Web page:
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How Technology is Changing the Mortgage Process

The mortgage process is evolving. Fewer homebuyers are meeting face-to-face with mortgage professionals and the reliance on the internet and digital documentation is growing.

That’s according to a recent survey of over 2,000 Canadians about their home buying sentiments and habits.

It found that, of those who currently don’t own a home, 71% plan to purchase one in the future; 59% plan to purchase within the next two years. Young Canadians, in particular, are drawn to the prospect: 81% of Millennials and 87% of Gen Z said they would like to buy a home.

And, according to that same survey, the way they search for and attain a mortgage will likely be different from the methods used in the past.

Canadians look online first during home search

A growing number of Canadians begin their mortgage journey online.

According to our survey, 36% of homeowners started their mortgage search by doing online research. 42% of Millennials and 41% of Gen Xers took to the internet as the first step in their buying journey.

Comparatively, 47% of Baby Boomers went directly to their respective banks as the first step in their process. Of course, it should be noted that some Boomers may not have had access to online resources when they first became homeowners.

Overall, the same number of people started their mortgage search online as did people who started by visiting their bank.

With younger Canadians set to become a large portion of the next generation’s home buying cohort, it’s safe to assume the percentage of homebuyers who begin their journey online will only increase.

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Digital documentation trends in the application process

Younger Canadians are more experienced with electronic applications than their older counterparts.

Our survey found 54% of Millennial homeowners used an electronic application for their current mortgage compared to 43% of Gen Xers and 23% of Boomers.

Face-to-face meetings during the mortgage process

Our survey shows that when it comes to getting a mortgage, Canadians of all generations are looking for full service,” James Laird, president of CanWise Financial, said. “But that service doesn’t need to be in person; they are comfortable with electronic applications, communicating over email, and phone conversations. A human touch is still required but less and less does it need to be delivered in person.

“The number one thing people are looking for is personalized advice for their unique financial situation. The second thing is peace of mind and reassurance that they are making the best decision.”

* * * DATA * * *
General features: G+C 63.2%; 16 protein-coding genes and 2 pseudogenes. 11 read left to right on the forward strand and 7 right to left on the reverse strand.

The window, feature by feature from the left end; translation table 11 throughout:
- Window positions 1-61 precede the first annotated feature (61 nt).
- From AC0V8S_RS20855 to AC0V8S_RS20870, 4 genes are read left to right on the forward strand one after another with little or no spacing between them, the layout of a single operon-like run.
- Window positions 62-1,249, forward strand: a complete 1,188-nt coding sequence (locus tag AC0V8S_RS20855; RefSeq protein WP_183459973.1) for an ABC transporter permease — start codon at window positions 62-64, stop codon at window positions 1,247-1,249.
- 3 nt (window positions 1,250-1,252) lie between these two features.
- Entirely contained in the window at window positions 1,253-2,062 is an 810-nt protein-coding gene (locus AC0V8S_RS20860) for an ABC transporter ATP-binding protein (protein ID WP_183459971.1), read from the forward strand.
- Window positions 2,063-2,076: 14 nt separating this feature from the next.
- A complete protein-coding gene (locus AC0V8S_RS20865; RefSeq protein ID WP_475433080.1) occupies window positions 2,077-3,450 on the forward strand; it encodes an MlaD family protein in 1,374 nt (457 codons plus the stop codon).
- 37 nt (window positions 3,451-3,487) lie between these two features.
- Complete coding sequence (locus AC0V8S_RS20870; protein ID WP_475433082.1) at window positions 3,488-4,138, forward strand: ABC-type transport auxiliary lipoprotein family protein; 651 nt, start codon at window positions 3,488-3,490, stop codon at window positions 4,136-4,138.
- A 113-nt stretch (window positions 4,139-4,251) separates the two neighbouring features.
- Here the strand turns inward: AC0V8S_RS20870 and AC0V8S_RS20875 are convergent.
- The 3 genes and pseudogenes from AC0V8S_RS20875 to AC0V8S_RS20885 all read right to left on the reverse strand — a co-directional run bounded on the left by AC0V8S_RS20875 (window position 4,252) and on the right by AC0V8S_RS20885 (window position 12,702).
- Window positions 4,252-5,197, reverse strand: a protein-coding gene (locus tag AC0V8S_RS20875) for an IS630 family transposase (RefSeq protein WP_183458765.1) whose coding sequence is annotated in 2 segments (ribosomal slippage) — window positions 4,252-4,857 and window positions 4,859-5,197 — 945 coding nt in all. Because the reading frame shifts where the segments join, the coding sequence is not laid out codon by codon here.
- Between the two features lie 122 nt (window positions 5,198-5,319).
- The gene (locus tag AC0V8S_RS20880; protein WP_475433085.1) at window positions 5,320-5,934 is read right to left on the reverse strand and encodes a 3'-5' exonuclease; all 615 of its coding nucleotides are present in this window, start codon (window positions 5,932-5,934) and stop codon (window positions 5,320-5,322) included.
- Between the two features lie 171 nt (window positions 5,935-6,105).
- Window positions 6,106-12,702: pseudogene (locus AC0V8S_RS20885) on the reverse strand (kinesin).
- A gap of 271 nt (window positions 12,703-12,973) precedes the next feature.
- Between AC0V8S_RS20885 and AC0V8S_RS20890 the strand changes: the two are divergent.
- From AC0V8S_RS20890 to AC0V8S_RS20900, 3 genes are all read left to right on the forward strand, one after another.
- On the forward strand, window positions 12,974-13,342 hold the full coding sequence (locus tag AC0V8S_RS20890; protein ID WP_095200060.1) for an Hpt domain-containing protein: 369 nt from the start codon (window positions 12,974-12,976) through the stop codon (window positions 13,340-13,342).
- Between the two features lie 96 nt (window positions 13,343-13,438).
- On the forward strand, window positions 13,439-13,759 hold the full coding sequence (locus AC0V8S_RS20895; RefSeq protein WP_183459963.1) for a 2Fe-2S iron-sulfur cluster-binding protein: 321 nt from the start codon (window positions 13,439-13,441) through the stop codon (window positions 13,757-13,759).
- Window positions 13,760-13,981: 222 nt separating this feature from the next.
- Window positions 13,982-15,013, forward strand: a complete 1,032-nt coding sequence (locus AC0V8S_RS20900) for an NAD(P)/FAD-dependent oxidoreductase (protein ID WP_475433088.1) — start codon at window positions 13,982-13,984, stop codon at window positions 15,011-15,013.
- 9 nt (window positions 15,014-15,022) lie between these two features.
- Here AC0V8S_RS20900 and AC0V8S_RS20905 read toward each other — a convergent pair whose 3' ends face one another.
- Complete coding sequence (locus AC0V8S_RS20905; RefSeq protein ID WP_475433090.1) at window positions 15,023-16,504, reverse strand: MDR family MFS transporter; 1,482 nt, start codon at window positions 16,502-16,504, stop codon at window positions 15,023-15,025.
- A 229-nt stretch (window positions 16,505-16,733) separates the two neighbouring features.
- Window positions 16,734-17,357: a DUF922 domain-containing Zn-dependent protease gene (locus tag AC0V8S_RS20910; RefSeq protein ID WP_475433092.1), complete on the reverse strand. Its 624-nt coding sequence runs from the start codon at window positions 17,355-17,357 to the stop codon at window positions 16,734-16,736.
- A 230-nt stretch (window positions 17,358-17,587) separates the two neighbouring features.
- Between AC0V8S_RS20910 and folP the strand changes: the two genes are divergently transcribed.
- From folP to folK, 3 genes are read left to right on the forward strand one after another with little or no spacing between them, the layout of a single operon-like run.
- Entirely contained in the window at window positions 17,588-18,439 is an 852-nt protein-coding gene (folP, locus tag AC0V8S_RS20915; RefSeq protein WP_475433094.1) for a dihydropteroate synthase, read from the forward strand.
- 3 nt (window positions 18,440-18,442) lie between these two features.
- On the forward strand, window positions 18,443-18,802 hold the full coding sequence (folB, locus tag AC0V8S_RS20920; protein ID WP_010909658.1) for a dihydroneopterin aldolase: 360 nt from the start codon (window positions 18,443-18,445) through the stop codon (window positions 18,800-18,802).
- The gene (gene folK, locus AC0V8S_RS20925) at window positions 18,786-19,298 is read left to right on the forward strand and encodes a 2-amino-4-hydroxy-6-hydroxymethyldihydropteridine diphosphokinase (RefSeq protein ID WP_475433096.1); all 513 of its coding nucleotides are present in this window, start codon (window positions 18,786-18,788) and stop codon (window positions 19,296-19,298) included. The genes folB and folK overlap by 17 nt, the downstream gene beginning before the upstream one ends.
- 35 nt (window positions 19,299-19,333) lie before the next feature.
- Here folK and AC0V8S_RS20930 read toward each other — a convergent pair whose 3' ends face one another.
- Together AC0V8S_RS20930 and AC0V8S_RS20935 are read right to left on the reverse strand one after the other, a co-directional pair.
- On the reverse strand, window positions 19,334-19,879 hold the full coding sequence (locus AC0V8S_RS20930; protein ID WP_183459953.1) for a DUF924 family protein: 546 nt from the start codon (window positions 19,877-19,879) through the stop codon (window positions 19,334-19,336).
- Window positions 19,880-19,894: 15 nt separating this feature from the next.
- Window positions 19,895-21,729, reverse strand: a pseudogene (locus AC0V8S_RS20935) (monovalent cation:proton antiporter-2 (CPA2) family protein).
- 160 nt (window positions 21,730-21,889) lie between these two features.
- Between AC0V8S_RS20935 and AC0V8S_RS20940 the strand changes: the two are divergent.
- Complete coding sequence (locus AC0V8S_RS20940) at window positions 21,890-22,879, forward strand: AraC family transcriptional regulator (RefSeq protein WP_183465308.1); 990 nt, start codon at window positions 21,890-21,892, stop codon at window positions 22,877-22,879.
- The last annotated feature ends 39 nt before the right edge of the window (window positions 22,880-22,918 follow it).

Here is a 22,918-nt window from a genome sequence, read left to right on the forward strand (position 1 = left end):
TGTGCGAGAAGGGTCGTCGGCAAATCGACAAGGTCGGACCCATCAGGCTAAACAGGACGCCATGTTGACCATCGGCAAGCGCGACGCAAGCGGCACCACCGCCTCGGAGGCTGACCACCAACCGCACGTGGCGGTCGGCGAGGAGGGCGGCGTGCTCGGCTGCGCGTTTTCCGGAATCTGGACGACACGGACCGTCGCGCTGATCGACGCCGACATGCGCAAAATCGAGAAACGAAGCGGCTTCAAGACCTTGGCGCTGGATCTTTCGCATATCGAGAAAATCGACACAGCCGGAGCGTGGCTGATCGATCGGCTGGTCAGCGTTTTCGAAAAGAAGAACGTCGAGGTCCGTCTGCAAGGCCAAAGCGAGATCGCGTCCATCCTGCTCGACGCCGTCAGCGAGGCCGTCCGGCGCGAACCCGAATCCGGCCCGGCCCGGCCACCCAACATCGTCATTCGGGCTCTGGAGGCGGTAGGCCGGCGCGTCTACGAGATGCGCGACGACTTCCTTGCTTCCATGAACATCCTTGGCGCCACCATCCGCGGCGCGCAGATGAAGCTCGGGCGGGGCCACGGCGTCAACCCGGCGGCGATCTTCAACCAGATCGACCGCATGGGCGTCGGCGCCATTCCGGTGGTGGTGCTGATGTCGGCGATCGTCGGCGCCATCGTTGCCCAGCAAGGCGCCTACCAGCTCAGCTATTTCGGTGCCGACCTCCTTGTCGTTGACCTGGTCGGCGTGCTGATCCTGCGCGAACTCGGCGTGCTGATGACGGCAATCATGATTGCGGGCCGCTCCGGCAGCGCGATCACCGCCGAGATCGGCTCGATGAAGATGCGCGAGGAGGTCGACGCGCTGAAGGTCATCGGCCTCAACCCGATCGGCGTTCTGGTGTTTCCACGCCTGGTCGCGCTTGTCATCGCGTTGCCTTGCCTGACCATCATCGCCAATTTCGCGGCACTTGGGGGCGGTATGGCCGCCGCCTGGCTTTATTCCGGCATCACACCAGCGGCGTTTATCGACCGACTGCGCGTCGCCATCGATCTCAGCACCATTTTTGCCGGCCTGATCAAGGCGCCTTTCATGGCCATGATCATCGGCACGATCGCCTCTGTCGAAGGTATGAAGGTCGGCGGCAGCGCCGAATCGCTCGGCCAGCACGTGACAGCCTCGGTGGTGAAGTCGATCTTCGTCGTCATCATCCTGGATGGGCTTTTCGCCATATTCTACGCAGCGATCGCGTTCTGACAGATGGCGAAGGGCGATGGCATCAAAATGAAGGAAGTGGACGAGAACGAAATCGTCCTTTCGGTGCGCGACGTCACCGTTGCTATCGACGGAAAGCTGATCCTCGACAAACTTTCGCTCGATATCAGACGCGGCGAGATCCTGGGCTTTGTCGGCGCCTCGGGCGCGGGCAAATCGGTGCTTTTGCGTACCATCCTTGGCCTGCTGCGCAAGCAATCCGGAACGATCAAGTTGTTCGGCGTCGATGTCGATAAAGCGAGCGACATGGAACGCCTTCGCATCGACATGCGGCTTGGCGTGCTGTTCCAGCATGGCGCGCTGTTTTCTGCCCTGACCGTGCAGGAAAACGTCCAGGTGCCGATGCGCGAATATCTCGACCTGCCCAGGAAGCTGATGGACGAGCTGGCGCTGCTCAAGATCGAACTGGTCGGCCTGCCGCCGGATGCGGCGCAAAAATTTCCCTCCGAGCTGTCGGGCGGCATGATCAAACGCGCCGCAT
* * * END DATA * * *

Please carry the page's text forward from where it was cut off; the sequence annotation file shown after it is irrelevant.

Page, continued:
Older Canadians are more likely to prefer in-person contact during the mortgage application than younger Canadians.

According to the survey, 39% of Millennials and 40% of Gen-Xers said they preferred to navigate the process “mostly in person.”

Meanwhile, 52% of Boomers and 64% of the Silent Generation prefer to conduct the process predominantly face-to-face.

Overall, 44% of respondents prefer to navigate the process mostly in person and 44% said they prefer to do it mostly by phone or email.

Twenty-eight per cent of respondents did not meet face-to-face with a mortgage professional at any point during the mortgage process.

Comparatively, 47% of Millennials said their preferred method of communication would be phone or email. 48% of Gen Xers and 39% of Boomers agreed.

Most said it’s important to have some contact with a mortgage professional (either in-person, by phone, or by email) at some point during the process – with 81% saying so.

Interestingly, 12% said they would like to go through the process completely independently in a self-guided manner, with no contact from a mortgage professional.

Bottom line

Technology is changing the way Canadians attain their mortgages. Home buyers are increasingly conducting research online and spending less time meeting face-to-face with mortgage professionals. More and more documents are being submitted electronically and communication is often done either digitally or over the phone.

In the future, it’s likely the reliance on technology will continue to grow for those buying a home. Still, some will likely to continue to have their concerns.

“While there is a growing comfort and trust with electronic applications, trust, and data security worries are the number one issue slowing down the adoption of electronic applications,” Laird said. “Large data breaches have recently been very prevalent in the news; until that stops, there will be some apprehension among many Canadians to embrace electronic applications.”

A sample of 2,050 Canadian residents from were surveyed by from Sep. 24-Oct. 31, 2018 as part of’s 2018 Mortgage Survey. For more information about our survey findings or to set up a media interview please email Aashti Vijh ([email protected]).

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